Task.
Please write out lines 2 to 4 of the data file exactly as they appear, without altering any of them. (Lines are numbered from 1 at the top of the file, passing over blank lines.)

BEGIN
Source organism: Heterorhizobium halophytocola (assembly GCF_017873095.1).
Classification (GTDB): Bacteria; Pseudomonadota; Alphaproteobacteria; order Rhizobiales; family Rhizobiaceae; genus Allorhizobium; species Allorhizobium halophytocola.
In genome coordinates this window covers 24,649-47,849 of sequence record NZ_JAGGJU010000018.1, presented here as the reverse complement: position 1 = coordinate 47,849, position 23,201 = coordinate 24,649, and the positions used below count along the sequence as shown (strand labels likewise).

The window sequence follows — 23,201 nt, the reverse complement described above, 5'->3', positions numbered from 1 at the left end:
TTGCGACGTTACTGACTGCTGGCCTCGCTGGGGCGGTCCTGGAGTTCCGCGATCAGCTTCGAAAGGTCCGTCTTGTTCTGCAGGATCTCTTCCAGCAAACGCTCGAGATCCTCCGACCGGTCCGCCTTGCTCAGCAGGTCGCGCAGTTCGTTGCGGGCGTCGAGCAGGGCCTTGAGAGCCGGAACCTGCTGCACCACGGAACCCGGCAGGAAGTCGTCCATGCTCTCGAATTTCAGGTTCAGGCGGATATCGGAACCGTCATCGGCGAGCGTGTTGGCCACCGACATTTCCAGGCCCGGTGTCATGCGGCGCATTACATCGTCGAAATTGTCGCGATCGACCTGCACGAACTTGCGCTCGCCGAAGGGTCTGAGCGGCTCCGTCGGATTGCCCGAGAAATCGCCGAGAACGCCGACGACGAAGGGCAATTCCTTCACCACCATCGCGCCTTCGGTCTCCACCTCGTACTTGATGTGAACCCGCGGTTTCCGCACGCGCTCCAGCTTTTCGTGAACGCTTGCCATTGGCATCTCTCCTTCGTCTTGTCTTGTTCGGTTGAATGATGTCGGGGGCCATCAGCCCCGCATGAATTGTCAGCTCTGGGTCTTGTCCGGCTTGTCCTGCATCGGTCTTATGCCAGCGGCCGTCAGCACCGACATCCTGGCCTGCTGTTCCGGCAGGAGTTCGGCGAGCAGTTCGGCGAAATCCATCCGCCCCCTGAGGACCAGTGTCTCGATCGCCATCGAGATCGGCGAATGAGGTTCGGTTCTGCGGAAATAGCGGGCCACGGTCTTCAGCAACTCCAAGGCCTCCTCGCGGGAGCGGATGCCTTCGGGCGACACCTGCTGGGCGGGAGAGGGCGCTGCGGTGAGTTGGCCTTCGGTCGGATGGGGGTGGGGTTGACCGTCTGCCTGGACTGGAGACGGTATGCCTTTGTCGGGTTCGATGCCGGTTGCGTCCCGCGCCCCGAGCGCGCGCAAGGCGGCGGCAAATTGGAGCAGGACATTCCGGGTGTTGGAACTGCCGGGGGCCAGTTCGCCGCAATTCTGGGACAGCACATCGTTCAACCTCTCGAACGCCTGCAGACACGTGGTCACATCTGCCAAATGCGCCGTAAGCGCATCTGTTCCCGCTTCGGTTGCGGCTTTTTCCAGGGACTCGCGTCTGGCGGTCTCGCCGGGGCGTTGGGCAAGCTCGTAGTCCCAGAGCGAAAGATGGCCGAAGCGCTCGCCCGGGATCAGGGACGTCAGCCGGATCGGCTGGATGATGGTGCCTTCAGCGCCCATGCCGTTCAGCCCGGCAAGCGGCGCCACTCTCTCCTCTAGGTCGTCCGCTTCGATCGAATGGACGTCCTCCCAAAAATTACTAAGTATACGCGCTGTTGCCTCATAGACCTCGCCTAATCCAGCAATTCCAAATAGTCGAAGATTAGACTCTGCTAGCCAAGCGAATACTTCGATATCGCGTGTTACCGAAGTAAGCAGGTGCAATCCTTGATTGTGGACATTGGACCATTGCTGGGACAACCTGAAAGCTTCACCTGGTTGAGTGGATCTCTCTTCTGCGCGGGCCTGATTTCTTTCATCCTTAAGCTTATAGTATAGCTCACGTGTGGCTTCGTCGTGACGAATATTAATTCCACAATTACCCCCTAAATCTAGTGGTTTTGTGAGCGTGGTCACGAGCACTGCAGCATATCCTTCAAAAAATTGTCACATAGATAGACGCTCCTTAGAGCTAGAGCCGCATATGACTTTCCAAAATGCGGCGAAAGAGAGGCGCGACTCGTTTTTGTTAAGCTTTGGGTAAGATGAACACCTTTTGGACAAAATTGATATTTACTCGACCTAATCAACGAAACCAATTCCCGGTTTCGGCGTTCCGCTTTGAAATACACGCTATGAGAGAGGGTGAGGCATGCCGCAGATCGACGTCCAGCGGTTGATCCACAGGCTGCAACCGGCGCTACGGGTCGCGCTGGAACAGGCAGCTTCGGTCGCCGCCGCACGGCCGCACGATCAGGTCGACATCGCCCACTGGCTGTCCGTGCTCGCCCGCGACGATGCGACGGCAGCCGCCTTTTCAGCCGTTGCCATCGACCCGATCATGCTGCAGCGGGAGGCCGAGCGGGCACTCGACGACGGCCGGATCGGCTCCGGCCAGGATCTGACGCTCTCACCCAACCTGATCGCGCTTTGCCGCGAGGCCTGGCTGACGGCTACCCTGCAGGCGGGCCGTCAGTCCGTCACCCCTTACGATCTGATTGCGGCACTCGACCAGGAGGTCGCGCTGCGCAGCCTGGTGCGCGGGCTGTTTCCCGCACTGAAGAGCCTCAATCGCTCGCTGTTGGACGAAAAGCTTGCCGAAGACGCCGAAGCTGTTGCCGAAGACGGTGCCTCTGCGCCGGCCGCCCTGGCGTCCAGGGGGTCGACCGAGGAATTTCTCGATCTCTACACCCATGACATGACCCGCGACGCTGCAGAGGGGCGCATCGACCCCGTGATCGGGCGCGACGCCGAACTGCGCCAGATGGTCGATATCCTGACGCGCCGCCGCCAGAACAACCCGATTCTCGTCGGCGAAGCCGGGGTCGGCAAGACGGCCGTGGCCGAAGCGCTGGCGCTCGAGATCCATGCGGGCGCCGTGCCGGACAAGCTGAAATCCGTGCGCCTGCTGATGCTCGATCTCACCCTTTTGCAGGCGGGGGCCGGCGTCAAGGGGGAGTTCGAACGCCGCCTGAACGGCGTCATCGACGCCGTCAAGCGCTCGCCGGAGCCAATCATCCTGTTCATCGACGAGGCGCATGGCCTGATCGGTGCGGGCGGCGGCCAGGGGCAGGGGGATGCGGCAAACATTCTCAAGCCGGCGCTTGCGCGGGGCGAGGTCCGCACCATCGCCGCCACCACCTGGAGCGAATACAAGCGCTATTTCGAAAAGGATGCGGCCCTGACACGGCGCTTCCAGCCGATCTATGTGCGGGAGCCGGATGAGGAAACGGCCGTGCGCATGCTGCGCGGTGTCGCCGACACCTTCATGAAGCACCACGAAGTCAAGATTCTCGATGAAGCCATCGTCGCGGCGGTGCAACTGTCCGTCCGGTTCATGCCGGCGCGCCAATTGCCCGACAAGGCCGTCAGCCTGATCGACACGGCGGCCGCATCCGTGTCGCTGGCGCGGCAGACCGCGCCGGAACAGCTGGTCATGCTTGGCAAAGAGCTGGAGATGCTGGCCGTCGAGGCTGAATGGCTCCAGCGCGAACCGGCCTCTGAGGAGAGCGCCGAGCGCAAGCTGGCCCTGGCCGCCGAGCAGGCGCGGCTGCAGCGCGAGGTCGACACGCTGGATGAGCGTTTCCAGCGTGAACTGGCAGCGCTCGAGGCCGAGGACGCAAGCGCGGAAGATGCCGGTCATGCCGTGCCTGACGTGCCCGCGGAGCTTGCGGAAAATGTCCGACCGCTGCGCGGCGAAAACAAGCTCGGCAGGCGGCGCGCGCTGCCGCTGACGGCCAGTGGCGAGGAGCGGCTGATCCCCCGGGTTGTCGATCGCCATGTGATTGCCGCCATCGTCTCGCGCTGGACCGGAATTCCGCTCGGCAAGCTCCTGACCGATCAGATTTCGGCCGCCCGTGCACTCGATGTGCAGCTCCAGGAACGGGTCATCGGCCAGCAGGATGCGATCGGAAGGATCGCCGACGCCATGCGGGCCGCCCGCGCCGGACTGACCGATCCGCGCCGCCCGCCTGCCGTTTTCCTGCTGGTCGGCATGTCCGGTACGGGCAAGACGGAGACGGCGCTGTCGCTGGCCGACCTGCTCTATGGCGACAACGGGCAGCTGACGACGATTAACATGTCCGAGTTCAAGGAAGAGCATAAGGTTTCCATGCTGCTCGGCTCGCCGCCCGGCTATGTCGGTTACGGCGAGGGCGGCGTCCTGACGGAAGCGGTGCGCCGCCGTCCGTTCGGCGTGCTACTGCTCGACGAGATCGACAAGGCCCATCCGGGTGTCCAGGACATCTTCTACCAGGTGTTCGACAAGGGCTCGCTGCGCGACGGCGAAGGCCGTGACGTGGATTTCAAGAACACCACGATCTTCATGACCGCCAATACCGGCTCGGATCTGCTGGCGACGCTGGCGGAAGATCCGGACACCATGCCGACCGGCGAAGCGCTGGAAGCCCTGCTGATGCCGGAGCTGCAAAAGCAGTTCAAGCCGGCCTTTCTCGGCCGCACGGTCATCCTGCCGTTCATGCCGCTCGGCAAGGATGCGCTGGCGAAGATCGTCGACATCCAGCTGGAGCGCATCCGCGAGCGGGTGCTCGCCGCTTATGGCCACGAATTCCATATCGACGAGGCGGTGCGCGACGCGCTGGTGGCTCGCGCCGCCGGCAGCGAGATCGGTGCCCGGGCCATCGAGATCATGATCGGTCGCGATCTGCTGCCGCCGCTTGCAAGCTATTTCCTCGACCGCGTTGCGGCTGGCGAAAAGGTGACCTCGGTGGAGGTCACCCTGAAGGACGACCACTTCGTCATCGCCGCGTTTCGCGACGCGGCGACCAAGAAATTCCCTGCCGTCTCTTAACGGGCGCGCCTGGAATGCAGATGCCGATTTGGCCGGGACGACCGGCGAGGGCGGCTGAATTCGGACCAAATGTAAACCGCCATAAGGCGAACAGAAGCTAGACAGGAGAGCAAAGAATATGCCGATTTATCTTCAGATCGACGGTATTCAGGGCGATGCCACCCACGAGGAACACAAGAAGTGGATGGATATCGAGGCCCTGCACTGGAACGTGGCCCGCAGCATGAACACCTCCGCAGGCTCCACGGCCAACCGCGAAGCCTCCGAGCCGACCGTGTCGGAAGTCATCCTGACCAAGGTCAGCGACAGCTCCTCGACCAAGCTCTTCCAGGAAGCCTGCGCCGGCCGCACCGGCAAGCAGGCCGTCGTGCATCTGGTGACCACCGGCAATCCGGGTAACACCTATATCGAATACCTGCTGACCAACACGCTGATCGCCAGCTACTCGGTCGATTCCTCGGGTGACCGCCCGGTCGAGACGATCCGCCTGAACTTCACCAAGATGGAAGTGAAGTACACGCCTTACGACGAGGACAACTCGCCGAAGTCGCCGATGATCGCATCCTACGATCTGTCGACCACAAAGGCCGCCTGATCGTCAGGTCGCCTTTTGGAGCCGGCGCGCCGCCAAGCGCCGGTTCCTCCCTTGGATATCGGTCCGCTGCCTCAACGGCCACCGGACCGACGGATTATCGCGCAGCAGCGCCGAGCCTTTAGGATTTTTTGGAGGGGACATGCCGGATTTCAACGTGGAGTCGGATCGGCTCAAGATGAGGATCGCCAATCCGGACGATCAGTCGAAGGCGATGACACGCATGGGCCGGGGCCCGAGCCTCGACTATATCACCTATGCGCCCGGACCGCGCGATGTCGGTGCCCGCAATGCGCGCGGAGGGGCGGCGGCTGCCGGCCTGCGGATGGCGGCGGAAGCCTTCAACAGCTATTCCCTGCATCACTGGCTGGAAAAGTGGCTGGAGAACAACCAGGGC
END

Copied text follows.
Classification (GTDB): Bacteria; Pseudomonadota; Alphaproteobacteria; order Rhizobiales; family Rhizobiaceae; genus Allorhizobium; species Allorhizobium halophytocola.
In genome coordinates this window covers 24,649-47,849 of sequence record NZ_JAGGJU010000018.1, presented here as the reverse complement: position 1 = coordinate 47,849, position 23,201 = coordinate 24,649, and the positions used below count along the sequence as shown (strand labels likewise).

The window sequence follows — 23,201 nt, the reverse complement described above, 5'->3', positions numbered from 1 at the left end: